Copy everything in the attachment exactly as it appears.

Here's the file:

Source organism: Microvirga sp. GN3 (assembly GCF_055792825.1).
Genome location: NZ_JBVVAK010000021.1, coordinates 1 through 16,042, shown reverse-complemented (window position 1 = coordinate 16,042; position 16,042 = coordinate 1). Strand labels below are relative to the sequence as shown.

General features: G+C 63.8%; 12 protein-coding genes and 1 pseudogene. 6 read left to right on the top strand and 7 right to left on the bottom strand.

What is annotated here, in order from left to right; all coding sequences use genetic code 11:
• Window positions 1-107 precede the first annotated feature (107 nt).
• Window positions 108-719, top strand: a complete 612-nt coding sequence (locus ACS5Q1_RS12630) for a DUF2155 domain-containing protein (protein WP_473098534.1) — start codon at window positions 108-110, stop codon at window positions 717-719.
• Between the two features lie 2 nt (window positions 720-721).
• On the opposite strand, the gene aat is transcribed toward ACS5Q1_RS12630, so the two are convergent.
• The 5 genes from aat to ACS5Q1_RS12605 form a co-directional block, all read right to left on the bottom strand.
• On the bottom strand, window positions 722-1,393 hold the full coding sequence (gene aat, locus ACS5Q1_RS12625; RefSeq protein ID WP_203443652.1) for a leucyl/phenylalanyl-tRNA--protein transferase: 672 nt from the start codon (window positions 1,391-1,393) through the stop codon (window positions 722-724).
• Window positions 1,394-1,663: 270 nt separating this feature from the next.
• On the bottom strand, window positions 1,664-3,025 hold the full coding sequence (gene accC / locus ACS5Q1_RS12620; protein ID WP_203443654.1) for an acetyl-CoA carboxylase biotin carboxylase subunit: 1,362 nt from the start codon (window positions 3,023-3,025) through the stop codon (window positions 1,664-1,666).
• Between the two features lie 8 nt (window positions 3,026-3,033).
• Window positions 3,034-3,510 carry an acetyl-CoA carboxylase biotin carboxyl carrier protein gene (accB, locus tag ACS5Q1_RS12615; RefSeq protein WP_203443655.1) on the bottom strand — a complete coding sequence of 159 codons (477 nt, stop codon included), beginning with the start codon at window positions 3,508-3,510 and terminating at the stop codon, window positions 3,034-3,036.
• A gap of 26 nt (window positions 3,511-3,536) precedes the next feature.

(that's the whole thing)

Source organism: Microvirga sp. GN3 (assembly GCF_055792825.1).
Genome location: NZ_JBVVAK010000021.1, coordinates 1 through 16,042, shown reverse-complemented (window position 1 = coordinate 16,042; position 16,042 = coordinate 1). Strand labels below are relative to the sequence as shown.

General features: G+C 63.8%; 12 protein-coding genes and 1 pseudogene. 6 read left to right on the top strand and 7 right to left on the bottom strand.

What is annotated here, in order from left to right; all coding sequences use genetic code 11:
• Window positions 1-107 precede the first annotated feature (107 nt).
• Window positions 108-719, top strand: a complete 612-nt coding sequence (locus ACS5Q1_RS12630) for a DUF2155 domain-containing protein (protein WP_473098534.1) — start codon at window positions 108-110, stop codon at window positions 717-719.
• Between the two features lie 2 nt (window positions 720-721).
• On the opposite strand, the gene aat is transcribed toward ACS5Q1_RS12630, so the two are convergent.
• The 5 genes from aat to ACS5Q1_RS12605 form a co-directional block, all read right to left on the bottom strand.
• On the bottom strand, window positions 722-1,393 hold the full coding sequence (gene aat, locus ACS5Q1_RS12625; RefSeq protein ID WP_203443652.1) for a leucyl/phenylalanyl-tRNA--protein transferase: 672 nt from the start codon (window positions 1,391-1,393) through the stop codon (window positions 722-724).
• Window positions 1,394-1,663: 270 nt separating this feature from the next.
• On the bottom strand, window positions 1,664-3,025 hold the full coding sequence (gene accC / locus ACS5Q1_RS12620; protein ID WP_203443654.1) for an acetyl-CoA carboxylase biotin carboxylase subunit: 1,362 nt from the start codon (window positions 3,023-3,025) through the stop codon (window positions 1,664-1,666).
• Between the two features lie 8 nt (window positions 3,026-3,033).
• Window positions 3,034-3,510 carry an acetyl-CoA carboxylase biotin carboxyl carrier protein gene (accB, locus tag ACS5Q1_RS12615; RefSeq protein WP_203443655.1) on the bottom strand — a complete coding sequence of 159 codons (477 nt, stop codon included), beginning with the start codon at window positions 3,508-3,510 and terminating at the stop codon, window positions 3,034-3,036.
• A gap of 26 nt (window positions 3,511-3,536) precedes the next feature.